UChicago Dean Calls for Total Free Speech

A provocative letter sent last week to all incoming freshmen at the University of Chicago (Ill.) recently became the center of a national conversation about freedom of expression. The letter, which describes the University’s freedom of expression policy, condemned “trigger warnings,” “canceling controversial speakers” and “the creation of intellectual safe spaces.”

The letter has generated both praise and criticism nationwide, while prompting a broader conversation about freedom of expression on college campuses. While the letter is not announcing policy change, it reiterates the University’s already stated and practiced policy regarding academic freedom of expression. In addition to the letter, every incoming student received a booklet intended to serve as a primer to the University’s “history of debate, and even scandal, resulting from [their] commitment to academic freedom,” the letter said.

Last semester’s “Trump chalkings” catapulted Emory into the center of a similar national conversation about the role of free speech on college campuses, and at Emory in particular. On March 22, about 40 Emory students protested chalkings around campus that referred  to the current Republican presidential nominee.

“Emory is committed to open expression,” Interim Dean of Emory College Michael A. Elliott said. “I think you can see that in how the school has handled things in the past. The cornerstone of the liberal arts is the free and inclusive exchange of ideas, and the faculty and students of Emory show up every day trying hard to incorporate that ideal.”

In addition to the chalkings last year, Elliott referenced Emory’s defense of Dorot Professor of Modern Jewish History and Holocaust Studies Deborah Lipstadt, in the face of a defamation lawsuit from a Holocaust denier.

Elliott also noted that Emory came to the aid of Thomas J. J. Altizer after his role in the “Is God Dead?” series of articles in Time magazine led to national outcry in the 1960s. More recently, Emory defended the selection of Ben Carson as commencement speaker in 2012. Carson, a former Republican presidential candidate, drew criticism from the Emory science community because he does not believe in evolution, although they never asked Emory to rescind his invitation to speak.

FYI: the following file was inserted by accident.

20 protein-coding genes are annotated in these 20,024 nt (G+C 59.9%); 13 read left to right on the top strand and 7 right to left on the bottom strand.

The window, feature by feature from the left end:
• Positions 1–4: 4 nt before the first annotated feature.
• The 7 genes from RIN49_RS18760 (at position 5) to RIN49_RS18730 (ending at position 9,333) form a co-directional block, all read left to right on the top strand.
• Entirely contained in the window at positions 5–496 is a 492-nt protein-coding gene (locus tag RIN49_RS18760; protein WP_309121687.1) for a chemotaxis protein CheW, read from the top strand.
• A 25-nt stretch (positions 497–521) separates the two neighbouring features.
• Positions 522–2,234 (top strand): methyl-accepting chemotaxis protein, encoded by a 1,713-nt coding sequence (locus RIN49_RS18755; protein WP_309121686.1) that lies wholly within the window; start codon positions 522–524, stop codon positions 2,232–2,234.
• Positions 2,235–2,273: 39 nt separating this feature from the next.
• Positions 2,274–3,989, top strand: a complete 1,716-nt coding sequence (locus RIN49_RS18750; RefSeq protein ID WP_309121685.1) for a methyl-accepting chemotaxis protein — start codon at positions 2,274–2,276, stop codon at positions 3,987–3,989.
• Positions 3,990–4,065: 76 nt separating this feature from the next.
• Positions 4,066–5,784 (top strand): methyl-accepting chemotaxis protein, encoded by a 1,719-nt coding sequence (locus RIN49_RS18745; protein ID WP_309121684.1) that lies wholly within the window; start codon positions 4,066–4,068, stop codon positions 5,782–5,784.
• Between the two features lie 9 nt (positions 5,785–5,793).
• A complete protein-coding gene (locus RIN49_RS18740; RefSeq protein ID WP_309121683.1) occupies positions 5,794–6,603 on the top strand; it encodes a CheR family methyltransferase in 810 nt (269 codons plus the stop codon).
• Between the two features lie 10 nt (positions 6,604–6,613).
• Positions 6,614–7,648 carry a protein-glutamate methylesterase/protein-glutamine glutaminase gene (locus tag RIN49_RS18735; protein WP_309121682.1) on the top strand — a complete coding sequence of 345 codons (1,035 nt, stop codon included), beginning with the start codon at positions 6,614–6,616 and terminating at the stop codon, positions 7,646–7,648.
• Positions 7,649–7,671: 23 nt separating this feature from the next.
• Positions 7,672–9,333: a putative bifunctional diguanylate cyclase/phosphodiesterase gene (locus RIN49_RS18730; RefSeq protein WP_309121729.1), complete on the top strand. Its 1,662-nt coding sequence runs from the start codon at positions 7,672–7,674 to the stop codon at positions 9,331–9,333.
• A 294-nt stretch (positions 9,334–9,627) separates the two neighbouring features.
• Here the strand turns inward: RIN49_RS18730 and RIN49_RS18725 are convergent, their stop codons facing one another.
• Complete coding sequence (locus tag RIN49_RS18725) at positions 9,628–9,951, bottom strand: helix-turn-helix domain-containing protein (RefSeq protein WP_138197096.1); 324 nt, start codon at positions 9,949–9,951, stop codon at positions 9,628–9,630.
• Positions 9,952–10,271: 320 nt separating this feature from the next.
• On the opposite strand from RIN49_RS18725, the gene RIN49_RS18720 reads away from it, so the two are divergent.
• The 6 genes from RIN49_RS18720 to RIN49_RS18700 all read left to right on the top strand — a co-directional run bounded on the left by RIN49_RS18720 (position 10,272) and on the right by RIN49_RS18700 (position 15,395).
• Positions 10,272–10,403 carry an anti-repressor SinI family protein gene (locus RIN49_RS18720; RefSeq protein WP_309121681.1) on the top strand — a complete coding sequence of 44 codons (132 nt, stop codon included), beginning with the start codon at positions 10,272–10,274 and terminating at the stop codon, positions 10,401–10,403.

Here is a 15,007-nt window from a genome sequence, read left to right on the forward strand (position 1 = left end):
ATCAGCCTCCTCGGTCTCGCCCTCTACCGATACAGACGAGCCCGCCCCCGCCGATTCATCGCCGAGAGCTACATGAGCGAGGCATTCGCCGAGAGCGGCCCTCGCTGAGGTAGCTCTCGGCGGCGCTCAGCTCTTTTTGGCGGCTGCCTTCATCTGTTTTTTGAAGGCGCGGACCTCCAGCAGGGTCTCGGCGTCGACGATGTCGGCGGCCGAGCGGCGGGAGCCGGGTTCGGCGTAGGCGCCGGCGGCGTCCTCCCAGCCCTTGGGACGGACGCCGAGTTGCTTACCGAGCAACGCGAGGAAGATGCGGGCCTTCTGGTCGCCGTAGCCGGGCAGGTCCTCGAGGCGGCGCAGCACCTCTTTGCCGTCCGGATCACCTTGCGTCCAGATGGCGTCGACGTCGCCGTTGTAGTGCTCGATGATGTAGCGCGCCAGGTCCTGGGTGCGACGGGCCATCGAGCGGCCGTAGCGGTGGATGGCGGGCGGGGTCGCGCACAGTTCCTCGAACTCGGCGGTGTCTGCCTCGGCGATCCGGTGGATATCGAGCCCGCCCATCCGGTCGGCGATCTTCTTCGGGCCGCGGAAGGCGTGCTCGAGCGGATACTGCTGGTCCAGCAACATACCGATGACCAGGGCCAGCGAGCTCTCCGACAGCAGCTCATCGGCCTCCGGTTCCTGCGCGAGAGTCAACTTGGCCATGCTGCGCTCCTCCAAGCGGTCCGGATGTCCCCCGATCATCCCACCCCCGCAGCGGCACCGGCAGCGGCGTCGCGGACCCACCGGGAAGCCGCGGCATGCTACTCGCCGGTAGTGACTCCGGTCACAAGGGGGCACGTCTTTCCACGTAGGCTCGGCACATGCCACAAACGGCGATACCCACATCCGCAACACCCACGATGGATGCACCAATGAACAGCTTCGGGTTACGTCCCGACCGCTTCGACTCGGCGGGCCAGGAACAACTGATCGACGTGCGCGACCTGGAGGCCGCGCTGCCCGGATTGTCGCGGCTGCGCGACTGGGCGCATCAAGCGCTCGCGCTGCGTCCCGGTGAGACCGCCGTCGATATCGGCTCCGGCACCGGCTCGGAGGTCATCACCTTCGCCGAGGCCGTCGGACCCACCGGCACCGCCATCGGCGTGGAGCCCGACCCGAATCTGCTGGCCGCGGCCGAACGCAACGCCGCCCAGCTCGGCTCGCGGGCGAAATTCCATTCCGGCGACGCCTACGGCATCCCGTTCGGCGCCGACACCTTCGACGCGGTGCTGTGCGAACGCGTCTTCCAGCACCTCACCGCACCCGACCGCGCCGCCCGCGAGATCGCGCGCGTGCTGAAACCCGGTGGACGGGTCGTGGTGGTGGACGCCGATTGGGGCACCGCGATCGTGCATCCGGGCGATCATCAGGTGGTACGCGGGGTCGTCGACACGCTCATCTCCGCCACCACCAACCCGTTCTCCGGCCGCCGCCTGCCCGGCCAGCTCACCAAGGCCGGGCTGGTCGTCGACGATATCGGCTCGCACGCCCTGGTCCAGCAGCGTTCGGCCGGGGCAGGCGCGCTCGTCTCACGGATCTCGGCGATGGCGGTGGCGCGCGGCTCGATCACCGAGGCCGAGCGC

Senior Vice President and Dean of Campus Life Ajay Nair said Emory’s and the University of Chicago’s policies are similar, but he considers it misleading to call safe spaces an infringement on freedom of expression. They are necessary, rather than obstructive, to create a campus truly amicable to freedom of expression, he said.

“The idea that safe spaces somehow inhibit open expression is a flawed argument,” Nair said. “Safe spaces, in my mind, at least how they operate at Emory, encourage open expression, debate and dialogue because they … empower students to be able to participate in larger conversations.”

Student Government Association (SGA) President Max Zoberman reiterated Nair’s stance.

“Safe spaces are places of identity, security, peace of mind and have almost nothing to do with intellectual sheltering,” Zoberman said. “Safe spaces were not originally in the context in issues of freedom of expression; they were literal spaces to provide support for students.”

However, this view is not held universally among the Emory community. College senior Josh Goodman said that Emory’s failure to condemn both safe spaces and trigger warnings amounts to a restriction on their academic freedom.

“I would like to see Emory take a stand for all students to believe and express whatever they may feel,” Goodman said. “I would like to see Emory stand up publicly for freedom of speech, especially because the school has failed to do so in the past.”

College senior Anais Hussung stated that trigger warnings in no way impede freedom of expression.